The company that wants to be the 'Netflix' of the booming emoji market

Source: MojiLaLa. The committee that vets and approves new emojis is about to unleash an army of 69 different characters.

Emojis are a big and growing market — especially for celebrities — and one new start-up is trying to capitalize on the boom.

Reality television icon Kim Kardashian ("Kimoji"), NBA star Steph Curry ("StephMoji") and even actor Charlie Sheen ("Sheenoji") are just a few of the celebrities that have found additional fame and fortune in the playful digital characters that have taken over modern-day electronic communications. Billions of them are transmitted between devices every second, amid a new push to make emojis more racially and ethnically diverse .

Against that backdrop, tech entrepreneur Dana Loberg is trying to take a page from Netflix, by turning her upstart platform into a thriving network for the vast sea of digital stickers and emoji.

Loberg's start-up MojiLaLa is one of many growing marketplaces for digital characters, but allows artists to contribute to the collection of available stickers in the MojiLaLa keyboard, which offers more than 12,000 stickers. They can then earn money on the distribution of that art, receiving 50 percent of sales profits.

Loberg, who also started a social platform for movies and trailers called MovieLaLa, called the model the "Netflix for Stickers."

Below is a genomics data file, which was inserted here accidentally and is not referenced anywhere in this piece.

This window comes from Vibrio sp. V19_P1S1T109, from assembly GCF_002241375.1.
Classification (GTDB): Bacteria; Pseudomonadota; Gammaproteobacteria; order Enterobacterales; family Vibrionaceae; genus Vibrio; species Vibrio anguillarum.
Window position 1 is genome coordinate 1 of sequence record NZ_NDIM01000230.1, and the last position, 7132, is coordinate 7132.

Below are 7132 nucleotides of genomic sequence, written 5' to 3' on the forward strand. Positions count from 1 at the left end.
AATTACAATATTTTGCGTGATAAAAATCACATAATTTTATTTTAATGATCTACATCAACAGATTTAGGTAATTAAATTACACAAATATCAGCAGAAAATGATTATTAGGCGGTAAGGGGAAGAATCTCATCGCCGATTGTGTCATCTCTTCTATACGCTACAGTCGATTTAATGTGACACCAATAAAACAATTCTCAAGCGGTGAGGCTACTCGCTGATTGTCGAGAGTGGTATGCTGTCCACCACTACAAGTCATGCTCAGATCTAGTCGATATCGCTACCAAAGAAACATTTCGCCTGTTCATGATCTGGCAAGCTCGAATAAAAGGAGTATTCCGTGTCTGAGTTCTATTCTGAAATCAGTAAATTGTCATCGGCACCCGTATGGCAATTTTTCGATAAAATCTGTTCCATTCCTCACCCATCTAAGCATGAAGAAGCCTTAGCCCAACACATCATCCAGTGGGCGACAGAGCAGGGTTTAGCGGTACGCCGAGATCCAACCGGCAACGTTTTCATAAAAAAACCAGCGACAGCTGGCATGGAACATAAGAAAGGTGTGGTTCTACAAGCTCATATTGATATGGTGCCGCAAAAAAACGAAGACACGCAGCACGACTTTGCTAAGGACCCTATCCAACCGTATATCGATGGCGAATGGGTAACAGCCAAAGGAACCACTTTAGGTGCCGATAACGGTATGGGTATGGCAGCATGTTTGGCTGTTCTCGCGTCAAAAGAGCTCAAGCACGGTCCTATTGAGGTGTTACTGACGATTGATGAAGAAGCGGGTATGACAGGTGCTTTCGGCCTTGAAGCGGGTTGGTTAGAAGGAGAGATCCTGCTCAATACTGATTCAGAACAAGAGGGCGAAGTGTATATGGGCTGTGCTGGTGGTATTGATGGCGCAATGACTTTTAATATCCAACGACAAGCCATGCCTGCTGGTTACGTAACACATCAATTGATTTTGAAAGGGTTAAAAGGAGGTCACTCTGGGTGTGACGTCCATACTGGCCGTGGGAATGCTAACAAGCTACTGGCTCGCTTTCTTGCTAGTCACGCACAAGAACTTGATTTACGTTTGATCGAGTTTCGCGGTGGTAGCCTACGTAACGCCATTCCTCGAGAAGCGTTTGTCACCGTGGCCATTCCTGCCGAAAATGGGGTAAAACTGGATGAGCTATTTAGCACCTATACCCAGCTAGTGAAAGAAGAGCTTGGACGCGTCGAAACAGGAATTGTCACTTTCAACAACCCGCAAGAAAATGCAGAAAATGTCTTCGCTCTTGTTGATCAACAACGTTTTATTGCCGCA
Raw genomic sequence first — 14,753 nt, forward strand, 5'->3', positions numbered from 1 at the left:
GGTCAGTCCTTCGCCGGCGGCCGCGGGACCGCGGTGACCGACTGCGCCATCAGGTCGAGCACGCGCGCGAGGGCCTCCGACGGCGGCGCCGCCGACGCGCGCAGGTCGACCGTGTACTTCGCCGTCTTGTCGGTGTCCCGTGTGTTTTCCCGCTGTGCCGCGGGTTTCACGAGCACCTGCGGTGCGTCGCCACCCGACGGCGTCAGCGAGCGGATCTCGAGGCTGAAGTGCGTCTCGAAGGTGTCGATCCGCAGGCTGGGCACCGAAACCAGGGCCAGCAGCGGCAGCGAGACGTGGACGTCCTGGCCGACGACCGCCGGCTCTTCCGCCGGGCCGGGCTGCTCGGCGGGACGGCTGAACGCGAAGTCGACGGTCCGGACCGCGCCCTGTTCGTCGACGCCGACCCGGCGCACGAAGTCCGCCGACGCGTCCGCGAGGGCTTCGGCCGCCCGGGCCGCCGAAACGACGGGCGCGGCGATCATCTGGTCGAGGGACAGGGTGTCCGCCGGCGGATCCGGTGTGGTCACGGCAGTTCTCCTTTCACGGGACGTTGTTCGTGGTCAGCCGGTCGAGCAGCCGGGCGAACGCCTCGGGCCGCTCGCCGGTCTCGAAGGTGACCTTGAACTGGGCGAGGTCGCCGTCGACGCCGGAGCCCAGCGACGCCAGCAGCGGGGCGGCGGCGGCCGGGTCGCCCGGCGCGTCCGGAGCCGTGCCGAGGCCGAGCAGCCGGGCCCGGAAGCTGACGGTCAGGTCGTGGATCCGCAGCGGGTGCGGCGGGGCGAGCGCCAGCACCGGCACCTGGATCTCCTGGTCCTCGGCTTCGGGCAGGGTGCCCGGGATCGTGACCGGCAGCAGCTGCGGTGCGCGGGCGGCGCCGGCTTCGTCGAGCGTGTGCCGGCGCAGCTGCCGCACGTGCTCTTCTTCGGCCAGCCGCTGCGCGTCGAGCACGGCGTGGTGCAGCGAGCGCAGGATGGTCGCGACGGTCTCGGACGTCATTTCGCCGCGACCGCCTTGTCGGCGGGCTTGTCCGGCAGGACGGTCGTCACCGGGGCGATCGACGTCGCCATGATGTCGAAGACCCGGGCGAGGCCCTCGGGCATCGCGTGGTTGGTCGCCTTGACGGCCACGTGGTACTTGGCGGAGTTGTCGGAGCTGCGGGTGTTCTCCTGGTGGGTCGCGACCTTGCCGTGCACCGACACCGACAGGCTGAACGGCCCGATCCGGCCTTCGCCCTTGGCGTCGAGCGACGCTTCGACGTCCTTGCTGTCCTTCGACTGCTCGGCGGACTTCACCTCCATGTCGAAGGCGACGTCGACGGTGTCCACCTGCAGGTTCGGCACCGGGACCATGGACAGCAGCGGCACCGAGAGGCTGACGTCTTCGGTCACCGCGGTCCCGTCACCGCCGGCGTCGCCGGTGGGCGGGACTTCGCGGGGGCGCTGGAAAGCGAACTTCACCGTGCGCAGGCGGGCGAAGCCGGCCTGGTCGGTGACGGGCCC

"Everyone is on the go, mobile and super busy, people do a lot of communication on the fly because we're very inundated with communication when it comes to this era," Loberg told CNBC recently. Her venture has raised seed funding from small start-ups and several angel investors, which she declined to name. This week, MojiLaLa will open a new funding round with a goal of raising $1.5 million.

So what's the business appeal in emojis?

"In general, I think things are moving to shorter form content, very visual images," she added, citing Snapchat, Bitmoji and augmented reality as part of this trend. She also predicted stickers would take on a more animated form as these visual avenues have become a way to consolidate emotions for communication.

For consumers, the company will offer an unlimited subscription plan that requires a monthly payment but allows them full-access cross stickers to search and use the art without restriction. Celebrity-driven keyboards, or other third-party keyboards, typically require the download of a separate app.

MojiLaLa combines various works of digital art, and lets users download one app — while having access to a range of artists. It's also compatible with Apple's iMessage, as well as other chat apps. The company's app is live in Apple's app store.

As a former artist, Loberg told CNBC her intent is to bridge the gap between technology and artists. The community offers artists in the digital age a chance to create on a new platform as content moves increasingly toward mobile, and starts them off with an auto-generated sticker pack.

These artists can not only monetize on the sales but also increase their own visibility via MojiLaLa's distribution.

"We've had over 10,000 emojis submitted within three months" said Loberg. "Now we're starting to import their sticker packs into Line, Messenger and Telegram," she said, citing a few of the available electronic message apps.

"We've already started to do some payouts with some of them on our platform," she added.